Rule 701 Math: The 15% of Shares Test

If you are administering a private company stock option plan, you need to do what is referred to as “the Rule 701 math” before every grant of stock options or equity awards.

What is “the Rule 701 math”?

Rule 701 contains a set of mathematical limitations on how many shares of stock you can offer service providers during any consecutive 12-month period. If you exceed Rule 701’s mathematical limits, you might not have a securities law exemption for the equity you award in excess of the limit (you couldn’t rely on Rule 701, but perhaps there are other exemptions you could find).

If you blew Rule 701 and issued securities without a securities law exemption, this would be a serious issue for your company. You don’t want to do this for all sorts of reasons. One reason is that it might cause the delay of your company’s public offering (this actually happened to Google).

The Mathematical Limitations

There are three mathematical measures under Rule 701. You get to choose the greatest of the 3 measures. The three measures apply during any consecutive 12-month period. The three measures are:

  • $1M;
  • 15% of balance sheet assets; or
  • “15% of the outstanding amount of the class of securities being offered and sold in reliance on this section.”

The $1M test is the easiest to apply because you don’t have to refer to the company’s balance sheet or cap table. If you are a startup, and you are granting stock options at $1.00 a share, then during any consecutive 12-month period you can’t grant options on more than 1M shares.

So, the $1M test is especially helpful to early stage companies, whose common stock price per share might be low.

But as your price per share increases, you might find yourself having to rely on one of the 15% tests.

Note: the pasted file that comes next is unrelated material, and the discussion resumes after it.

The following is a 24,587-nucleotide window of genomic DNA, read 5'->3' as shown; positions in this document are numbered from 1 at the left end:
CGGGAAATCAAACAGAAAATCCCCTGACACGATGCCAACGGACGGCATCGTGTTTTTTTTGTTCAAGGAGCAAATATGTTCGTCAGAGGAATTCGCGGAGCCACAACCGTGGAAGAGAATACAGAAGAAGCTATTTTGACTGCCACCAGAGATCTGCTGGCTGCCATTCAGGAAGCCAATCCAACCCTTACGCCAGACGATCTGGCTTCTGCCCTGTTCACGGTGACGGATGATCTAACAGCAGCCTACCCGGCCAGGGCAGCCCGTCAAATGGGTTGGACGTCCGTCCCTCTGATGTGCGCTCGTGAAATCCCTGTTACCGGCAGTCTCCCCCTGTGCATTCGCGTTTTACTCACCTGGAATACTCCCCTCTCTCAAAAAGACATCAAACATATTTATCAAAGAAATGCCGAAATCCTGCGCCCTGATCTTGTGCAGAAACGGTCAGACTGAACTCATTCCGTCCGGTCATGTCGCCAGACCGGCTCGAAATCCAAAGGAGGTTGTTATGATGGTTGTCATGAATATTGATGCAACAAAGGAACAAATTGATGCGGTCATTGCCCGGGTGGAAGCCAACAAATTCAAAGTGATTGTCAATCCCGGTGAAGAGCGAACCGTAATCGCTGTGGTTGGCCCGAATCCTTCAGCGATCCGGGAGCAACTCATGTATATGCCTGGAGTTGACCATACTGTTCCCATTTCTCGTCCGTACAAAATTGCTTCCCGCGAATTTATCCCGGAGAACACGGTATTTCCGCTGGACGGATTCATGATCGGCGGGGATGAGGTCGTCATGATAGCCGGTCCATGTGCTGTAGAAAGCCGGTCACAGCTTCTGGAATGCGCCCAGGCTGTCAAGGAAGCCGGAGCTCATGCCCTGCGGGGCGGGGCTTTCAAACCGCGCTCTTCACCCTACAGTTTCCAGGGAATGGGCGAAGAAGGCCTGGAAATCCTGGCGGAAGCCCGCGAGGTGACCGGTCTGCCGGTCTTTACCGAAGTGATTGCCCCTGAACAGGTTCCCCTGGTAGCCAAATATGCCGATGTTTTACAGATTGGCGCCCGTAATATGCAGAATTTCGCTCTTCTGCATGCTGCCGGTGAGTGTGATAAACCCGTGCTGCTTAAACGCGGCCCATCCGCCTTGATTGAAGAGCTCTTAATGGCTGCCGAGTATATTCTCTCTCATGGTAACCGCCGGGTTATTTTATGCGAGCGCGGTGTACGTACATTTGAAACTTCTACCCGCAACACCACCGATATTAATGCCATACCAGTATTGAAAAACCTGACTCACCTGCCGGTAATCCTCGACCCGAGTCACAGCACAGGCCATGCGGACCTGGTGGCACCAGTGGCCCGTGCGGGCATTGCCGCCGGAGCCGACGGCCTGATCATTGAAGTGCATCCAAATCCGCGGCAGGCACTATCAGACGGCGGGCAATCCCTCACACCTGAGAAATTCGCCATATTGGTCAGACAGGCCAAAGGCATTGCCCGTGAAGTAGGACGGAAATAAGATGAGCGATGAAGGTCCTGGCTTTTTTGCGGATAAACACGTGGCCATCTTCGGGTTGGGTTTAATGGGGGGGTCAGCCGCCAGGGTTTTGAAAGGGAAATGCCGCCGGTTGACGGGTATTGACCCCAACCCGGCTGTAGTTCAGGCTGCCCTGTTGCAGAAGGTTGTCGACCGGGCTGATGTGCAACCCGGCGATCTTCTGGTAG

In particular, you might want to know–how do you determine 15% of the outstanding amount “of the class of securities being offered and sold in reliance on this section”? And what is meant by “class of securities being offered”?

If you are like most companies, your founders own common stock, and your option pool is common stock, but you have issued your investors convertible preferred stock.

If you keep reading Rule 701, you will find a rule explaining how you go about “calculating prices and amounts.”

In particular, Rule 701(d)(3)(iii) says as following:

In calculating outstanding securities for purposes of paragraph (d)(2)(iii) of this section, treat the securities underlying all currently exercisable or convertible options, warrants, rights or other securities, other than those issued under this exemption, as outstanding.

The above language is helpful.

Let’s suppose your company has a typical cap structure. The Founders own 4M shares, there is an option pool of 1M shares, and your Series Seed Preferred investors own 1.5M shares of Series Seed Preferred. Your cap table thus looks as follows:

Common 4,000,000 61.54%
Pool 1,000,000 15.38%
Series Seed Preferred 1,500,000 23.08%
6,500,000

Say you want to rely on the 15% of the outstanding class of securities being offering test. How do you determine the 15%? Is it 15% of the Founder Common Stock? Or is it 15% of the Founder Common Stock AND the Series Seed Preferred.

Well, if you read the rule on how to calculate prices and amounts it told you:

Rule 701(d)(3)(iii): In calculating outstanding securities for purposes of paragraph (d)(2)(iii) of this section, treat the securities underlying all currently exercisable or convertible options, warrants, rights or other securities, other than those issued under this exemption, as outstanding.